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Justin E. Gray

IP Litigation Attorney at Foley & Lardner LLP

Former Adjunct Professor at Northwestern University School of Law

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Thursday
Jan072010

Federal Circuit Affirms Wyeth v. Kappos

Wyeth v. Kappos (Fed. Cir. Jan. 7, 2010)

Today, the Federal Circuit held that extended patent term adjustments under 35 U.S.C. § 154(b) due to PTO delay in prosecution applies on an "A delay + B delay - overlap" basis contrary to the PTO's "greater-of-A-or-B" rubric.

At issue in the case were two Wyeth patents.  Both patents were granted patent term adjustment by the PTO of 462 days and 492 days, respectively under the PTO's interpretation of 154(b).  Wyeth disagreed with the PTO's calculations and argued that the respective adjustments should instead have been 756 days and 722 days.

35 U.S.C. § 154(b) provides for patent term adjustments for certain delays by the PTO.  "A delays" extend the term of the patent one day for each day the PTO does not meet certain examination deadlines (for example, providing a first response to a filed application within fourteen months). "B delays" extend the term of the patent one day for each day issuance of the patent is delayed due to the PTO's failure "to issue a patent within 3 years after the actual filing date of the application in the United States."  "C delays" occur due to delays resulting from interference proceedings.  Section 154 also, as described by the Federal Circuit, "restricts the period of adjustment when any of the 'periods of delay' 'overlap.'"  At issue in this case was the correct way to determine when "A delays" and "B delays" overlap for purposes of the statute.

The PTO had promulgated rules essentially finding that the entire period of "A delay" overlaps with the entire period of "B delay."  Under this interpretation, the PTO had a practice of using "greater-of-A-or-B" rubric wherein the PTO would calculate the "A delay", calculate the "B delay", then use the greater of "A" or "B" delays in its patent term adjustment calculations.  Wyeth disagreed with the PTO's interpretation of the statute, arguing that under the PTO's interpretation, "B delay" actually starts upon the filing of the patent application and not three years after the filing date, as specifically set forth in 35 U.S.C. § 154(b).  In Wyeth's interpretation, "A delay" and "B delay" can only overlap once the "B delay" clock has started (i.e. three years after filing of the patent application).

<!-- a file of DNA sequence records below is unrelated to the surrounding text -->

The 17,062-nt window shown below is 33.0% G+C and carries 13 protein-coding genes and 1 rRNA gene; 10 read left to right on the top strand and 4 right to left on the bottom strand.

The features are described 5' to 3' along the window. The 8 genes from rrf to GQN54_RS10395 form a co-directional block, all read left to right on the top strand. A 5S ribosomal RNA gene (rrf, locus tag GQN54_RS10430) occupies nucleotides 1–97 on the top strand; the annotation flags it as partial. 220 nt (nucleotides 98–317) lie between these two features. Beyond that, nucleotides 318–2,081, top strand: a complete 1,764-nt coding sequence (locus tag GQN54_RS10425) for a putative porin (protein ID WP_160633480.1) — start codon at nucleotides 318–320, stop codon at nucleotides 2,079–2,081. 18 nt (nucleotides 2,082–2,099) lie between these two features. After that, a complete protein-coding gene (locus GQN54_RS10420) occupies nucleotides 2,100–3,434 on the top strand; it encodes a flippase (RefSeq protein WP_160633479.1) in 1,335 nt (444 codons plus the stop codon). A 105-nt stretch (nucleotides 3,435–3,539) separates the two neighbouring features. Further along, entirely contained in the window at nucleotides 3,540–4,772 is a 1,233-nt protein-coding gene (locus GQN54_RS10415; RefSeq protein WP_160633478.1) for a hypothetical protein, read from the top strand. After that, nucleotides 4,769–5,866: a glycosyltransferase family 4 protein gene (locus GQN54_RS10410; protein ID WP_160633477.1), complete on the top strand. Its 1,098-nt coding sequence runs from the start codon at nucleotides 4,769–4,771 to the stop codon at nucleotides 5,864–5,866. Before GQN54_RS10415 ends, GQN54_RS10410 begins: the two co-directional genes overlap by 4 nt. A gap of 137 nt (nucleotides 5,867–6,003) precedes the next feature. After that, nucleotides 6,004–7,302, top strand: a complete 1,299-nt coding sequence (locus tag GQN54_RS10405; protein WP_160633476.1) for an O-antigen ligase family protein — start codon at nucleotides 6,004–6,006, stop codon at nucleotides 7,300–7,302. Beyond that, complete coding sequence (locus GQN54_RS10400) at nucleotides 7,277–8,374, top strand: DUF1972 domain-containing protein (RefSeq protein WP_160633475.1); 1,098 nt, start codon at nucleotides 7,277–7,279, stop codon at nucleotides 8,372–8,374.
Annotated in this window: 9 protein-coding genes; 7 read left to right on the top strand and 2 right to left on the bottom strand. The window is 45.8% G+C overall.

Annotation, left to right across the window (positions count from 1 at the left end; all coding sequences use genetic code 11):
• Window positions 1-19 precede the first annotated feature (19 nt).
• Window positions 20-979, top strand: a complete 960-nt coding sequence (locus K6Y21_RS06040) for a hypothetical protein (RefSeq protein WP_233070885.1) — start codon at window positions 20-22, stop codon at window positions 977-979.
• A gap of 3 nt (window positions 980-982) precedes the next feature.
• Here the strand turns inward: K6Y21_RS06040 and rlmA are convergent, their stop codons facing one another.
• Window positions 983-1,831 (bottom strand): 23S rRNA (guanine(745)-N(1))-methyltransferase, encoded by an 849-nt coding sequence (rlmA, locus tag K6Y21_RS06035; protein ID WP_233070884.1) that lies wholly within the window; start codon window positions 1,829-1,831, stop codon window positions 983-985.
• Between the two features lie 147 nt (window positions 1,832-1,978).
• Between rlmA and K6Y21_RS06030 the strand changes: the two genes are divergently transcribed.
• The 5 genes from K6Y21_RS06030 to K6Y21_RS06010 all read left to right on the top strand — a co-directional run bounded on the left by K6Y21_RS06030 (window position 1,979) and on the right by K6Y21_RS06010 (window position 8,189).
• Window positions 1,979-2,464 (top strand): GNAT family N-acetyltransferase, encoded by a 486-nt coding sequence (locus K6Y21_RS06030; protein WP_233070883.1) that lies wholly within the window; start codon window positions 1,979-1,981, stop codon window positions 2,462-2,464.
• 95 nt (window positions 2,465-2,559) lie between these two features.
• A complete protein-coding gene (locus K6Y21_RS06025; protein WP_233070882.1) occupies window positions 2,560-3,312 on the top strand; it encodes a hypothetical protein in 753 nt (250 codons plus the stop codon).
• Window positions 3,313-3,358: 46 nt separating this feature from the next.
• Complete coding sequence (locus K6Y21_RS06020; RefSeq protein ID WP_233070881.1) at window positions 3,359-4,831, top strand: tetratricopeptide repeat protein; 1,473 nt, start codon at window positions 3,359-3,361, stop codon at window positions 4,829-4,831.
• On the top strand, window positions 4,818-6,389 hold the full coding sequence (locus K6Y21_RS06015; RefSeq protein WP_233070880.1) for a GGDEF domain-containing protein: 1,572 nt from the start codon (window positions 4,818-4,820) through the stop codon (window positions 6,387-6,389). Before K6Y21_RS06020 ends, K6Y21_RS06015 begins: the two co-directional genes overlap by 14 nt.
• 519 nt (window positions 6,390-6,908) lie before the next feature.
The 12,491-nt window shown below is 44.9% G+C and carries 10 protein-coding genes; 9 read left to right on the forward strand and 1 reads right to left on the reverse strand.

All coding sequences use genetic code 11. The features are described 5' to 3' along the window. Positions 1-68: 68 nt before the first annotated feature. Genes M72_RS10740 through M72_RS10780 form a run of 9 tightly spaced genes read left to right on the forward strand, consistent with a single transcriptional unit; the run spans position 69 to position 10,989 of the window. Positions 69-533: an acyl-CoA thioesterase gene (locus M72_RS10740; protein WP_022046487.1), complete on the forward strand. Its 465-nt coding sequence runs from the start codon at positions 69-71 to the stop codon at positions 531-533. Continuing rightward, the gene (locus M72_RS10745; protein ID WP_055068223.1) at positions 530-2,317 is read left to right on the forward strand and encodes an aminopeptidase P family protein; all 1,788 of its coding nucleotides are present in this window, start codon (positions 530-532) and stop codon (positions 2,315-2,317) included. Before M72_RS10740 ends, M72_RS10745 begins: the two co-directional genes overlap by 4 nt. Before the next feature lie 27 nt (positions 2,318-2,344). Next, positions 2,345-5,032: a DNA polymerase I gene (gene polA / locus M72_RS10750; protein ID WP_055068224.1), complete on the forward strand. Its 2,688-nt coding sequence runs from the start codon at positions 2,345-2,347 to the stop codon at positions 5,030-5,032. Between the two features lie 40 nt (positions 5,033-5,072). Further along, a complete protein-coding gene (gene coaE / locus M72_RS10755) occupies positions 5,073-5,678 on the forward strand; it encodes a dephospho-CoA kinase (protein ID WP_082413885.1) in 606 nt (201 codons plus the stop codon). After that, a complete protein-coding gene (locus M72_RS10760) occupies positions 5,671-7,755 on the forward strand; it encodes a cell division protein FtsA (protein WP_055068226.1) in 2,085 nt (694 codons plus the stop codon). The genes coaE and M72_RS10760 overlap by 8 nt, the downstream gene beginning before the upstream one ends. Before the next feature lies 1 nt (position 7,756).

Despite the PTO's argument that Chevron deference applied to its interpretation of 154(b), the district court held that Chevron was inapplicable and sided with Wyeth's interpretation of the statute.  Further, the district court found that even if Chevron applied, it would have rejected the PTO's interpretation as contrary to the plain language of the statute.

The Federal Circuit affirmed, finding that the terms "periods of delay" and "overlap" in the statute contained no ambiguity and that "this court can easily detect any overlap by examining the delay periods covered by the A and B guarantees."  The Federal Circuit further stated that 154(b) "makes it clear that no 'overlap' happens unless the violations occur at the same time … [and] [b]efore the three-year mark, no 'overlap' can transpire between the A delay and the B delay because the B delay has yet to begin or take any effect.  If an A delay occurs on one day and a B delay occurs on a different day, those two days do not 'overlap' under section 154(b)(2)."

The PTO argued that "A delays" inherently cause "B delays" (as a delay early in prosecution may result in the patent not being granted in three years) and therefore the PTO's use of "greater-of-A-or-B" in its patent term adjustment calculations was proper as Wyeth's interpretation may cause "double counting" of days.  The Federal Circuit responding by stating that it "perceives potential perverse results as well under the PTO's suggested interpretation … [however] [r]egardless of the potential of the statute to produce slightly different consequences for applicants in similar situations, this court does not take upon itself the role of correcting all statutory inequities, even if it could.  In the end, the law has put a policy in effect that this court must enforce, not criticize or correct." 

The Federal Circuit also agreed with the district court that Chevron deference to the PTO was not applicable here as "the language of the statute itself control this case and sets an unambiguous rule for overlapping extensions, this court detects no reason to afford special deference to the PTO's interpretation."

It will be interesting to see how the PTO responds to this decision for pending requests for patent term adjustment and how this decision affects patent application strategies given how the PTO is treating Requests for Continued Examination (see PTA Strategies: Wyeth, RCE's and the PCT by C. Edward Polk, Courtenay C. Brinckerhoff and Harold C. Wegner).